National criticise urgency but support Paid Parental Leave bill

The first bill to be considered by the new Parliament was debated under urgency, a move criticised as hypocritical, but National also voted for the bill, saying they shared policy to increase paid parental leave.

RNZ: Govt puts Parliament into urgency to start 100-day plan

The new government made a swift start on its 100-day plan, putting the house into urgency within hours of Parliament’s state opening.

The first bill to be debated under the new government enacts the extension to paid parental leave announced by the Prime Minister on Monday.

Minister for Workplace Relations Iain Lees-Galloway told Parliament the bill was a straight-forward one.

“It provides for a an increase in the duration of paid parental leave from the current 18 weeks to 26 weeks.

“This is achieved in two stages, first an increase to 22 weeks in 1 July 2018, with a further increase to 26 weeks on 1 July 2020.”

Despite National’s objections to the bill, it voted in support – saying it was in fact its policy as well to extend paid parental leave.

ACT voted against it.

The bill has to pass further readings before becoming law.

The bill is being pushed through under urgency, meaning it will skip the committee (and public submission) stage.

That led to accusations of hypocrisy from the Opposition, arguing Labour had castigated the National-led goverment for using urgency.

The legislation was being pushed through without being sent to a select committee, as the government argued it had already been through that process twice under the previous National government.

The first time it was voted down at third reading and the second time it got there it was vetoed by National.

It was vetoed on fiscal grounds, with the National led government saying they had no funds available.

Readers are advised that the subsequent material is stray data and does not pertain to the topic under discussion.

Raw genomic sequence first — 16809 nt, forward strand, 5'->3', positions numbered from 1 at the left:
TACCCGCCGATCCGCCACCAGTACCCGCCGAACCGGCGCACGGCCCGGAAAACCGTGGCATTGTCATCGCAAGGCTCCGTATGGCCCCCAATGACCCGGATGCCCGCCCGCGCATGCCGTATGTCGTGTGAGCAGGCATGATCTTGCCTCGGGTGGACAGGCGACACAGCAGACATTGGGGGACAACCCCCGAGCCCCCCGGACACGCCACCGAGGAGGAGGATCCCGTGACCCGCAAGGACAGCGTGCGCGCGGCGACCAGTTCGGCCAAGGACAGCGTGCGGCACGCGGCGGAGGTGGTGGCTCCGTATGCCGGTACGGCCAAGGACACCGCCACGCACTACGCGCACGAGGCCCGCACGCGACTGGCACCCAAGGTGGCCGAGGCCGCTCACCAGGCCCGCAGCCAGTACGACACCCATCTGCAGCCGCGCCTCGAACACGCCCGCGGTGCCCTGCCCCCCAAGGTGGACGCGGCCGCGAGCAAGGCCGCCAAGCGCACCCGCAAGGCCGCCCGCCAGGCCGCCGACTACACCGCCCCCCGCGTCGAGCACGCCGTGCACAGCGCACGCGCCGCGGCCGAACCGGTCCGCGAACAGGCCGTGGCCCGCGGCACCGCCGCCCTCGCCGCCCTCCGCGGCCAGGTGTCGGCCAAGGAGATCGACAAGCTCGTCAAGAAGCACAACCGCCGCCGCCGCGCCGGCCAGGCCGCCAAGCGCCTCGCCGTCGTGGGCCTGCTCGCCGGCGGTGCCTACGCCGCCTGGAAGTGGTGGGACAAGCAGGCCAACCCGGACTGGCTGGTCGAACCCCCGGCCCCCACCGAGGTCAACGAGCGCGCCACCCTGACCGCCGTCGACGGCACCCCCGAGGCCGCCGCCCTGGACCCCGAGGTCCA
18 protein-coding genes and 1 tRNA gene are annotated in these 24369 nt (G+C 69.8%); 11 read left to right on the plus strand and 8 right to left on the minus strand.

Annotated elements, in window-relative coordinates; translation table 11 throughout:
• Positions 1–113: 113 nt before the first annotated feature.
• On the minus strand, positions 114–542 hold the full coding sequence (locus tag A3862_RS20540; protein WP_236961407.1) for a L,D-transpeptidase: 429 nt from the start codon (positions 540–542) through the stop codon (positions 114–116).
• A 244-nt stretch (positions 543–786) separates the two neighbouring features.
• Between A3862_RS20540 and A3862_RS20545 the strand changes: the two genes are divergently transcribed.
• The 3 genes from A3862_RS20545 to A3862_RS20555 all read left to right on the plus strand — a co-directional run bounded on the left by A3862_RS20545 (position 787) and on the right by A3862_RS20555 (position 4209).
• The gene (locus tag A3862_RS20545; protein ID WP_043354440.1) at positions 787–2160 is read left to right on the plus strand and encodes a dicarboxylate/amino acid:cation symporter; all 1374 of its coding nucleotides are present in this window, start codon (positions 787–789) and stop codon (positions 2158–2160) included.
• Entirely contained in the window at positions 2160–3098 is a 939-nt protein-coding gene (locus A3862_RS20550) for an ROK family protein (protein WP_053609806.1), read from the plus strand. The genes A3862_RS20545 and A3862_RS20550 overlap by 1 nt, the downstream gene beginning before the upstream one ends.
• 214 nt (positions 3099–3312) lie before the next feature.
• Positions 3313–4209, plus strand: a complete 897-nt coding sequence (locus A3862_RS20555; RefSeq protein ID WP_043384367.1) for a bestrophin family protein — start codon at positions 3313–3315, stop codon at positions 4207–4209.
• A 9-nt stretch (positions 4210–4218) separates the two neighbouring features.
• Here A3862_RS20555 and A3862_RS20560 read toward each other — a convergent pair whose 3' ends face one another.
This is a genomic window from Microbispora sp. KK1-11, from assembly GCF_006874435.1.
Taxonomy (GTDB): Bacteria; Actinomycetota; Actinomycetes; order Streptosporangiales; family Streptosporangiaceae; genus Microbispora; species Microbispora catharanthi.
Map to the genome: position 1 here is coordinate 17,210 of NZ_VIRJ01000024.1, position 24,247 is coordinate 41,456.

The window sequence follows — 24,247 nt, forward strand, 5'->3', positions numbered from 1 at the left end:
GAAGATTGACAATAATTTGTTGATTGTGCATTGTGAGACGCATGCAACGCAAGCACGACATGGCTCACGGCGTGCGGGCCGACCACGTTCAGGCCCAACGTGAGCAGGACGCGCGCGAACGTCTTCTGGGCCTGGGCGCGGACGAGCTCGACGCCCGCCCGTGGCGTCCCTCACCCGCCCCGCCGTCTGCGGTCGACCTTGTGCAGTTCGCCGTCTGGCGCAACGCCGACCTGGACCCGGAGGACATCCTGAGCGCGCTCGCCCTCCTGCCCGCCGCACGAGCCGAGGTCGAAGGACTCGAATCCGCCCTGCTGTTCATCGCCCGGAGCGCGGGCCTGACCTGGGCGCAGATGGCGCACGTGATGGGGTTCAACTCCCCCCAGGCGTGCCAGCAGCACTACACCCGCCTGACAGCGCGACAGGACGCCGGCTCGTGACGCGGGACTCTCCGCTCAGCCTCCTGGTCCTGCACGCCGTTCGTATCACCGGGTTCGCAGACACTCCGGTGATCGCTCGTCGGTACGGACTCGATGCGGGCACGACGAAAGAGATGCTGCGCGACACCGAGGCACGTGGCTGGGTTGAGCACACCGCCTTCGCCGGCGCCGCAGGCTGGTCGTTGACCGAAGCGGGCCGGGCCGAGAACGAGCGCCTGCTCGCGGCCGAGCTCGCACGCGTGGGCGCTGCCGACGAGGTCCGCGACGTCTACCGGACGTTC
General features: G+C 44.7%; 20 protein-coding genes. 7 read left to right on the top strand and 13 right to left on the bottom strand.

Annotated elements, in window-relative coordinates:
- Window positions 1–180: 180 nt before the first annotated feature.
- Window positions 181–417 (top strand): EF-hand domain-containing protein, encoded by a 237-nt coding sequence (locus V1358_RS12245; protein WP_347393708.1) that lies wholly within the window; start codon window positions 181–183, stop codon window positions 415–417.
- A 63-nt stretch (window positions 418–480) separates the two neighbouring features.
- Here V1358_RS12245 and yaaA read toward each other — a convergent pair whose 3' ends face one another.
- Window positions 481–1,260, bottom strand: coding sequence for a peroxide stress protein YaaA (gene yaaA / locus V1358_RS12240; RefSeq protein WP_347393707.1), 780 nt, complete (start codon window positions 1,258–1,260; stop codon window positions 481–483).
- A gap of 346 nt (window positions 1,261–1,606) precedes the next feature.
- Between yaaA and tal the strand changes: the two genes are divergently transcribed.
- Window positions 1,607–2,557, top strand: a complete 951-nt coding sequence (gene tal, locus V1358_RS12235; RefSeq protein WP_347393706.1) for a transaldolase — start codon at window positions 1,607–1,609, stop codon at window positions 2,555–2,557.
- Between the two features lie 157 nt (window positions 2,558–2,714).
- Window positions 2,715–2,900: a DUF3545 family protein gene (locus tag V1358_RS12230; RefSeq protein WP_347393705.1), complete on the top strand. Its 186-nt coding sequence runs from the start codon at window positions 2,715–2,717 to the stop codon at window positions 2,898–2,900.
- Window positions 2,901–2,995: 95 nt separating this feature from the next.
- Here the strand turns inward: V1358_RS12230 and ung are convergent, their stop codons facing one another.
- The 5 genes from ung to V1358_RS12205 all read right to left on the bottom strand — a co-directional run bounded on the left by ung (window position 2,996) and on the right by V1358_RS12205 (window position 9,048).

Senior National MP Amy Adams told the House she was witnessing an incredible turnaround of principles by the parties now on the government benches.

“From parties who until now have derided, castigated, abused, got outraged over the use of urgency.

“When the National-led government took urgency it was very clear as the the need and the reasons for doing so.”

Ms Adams said the rushed, hurried, seat-of-the-pants process by the Labour-led coalition meant the bill was very light on detail.

New Zealand First’s Tracey Martin, the Minister for Children, said the bill had twice been through select committee with more than 6000 submissions, 99 percent of which were in support.

She said the bill was going through under urgency, because it was urgent.

“Because our families need it, our babies need it, our mothers and fathers need it – they need the security to know that as soon as possible they can plan for this.

I think this bill was probably chosen to push through under urgency because it had been debated last term in Parliament as a Member’s Bill, and it was a safe one to start with, uncontroversial and assured of passing.

But it is highly debatable whether it can be called ‘urgent’.

And the planned implementation doesn’t seem urgent – an increase in four weeks next July, and an increase of another four weeks in 2020.

The first bill to be considered by the new Government may signal the approach by National – a mix of apposition, criticism and cooperation.

 

 

 

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4 Comments

  1. Alloytoo

     /  November 9, 2017

    Blanket opposition makes you look unreasonable. National has adopted an aspirational approach to opposition. It’s a strategy which will both serve the country and confuse the government

    • robertguyton

       /  November 9, 2017

      Cups and Balls is aspirational , really???

  2. Zedd

     /  November 9, 2017

    I just wrote a couple of comments on the other string ‘Parliament under urgency’ that likely should have gone here ?

    Natz ranting on the use of urgency.. but voting for the bill, they vetoed previously !

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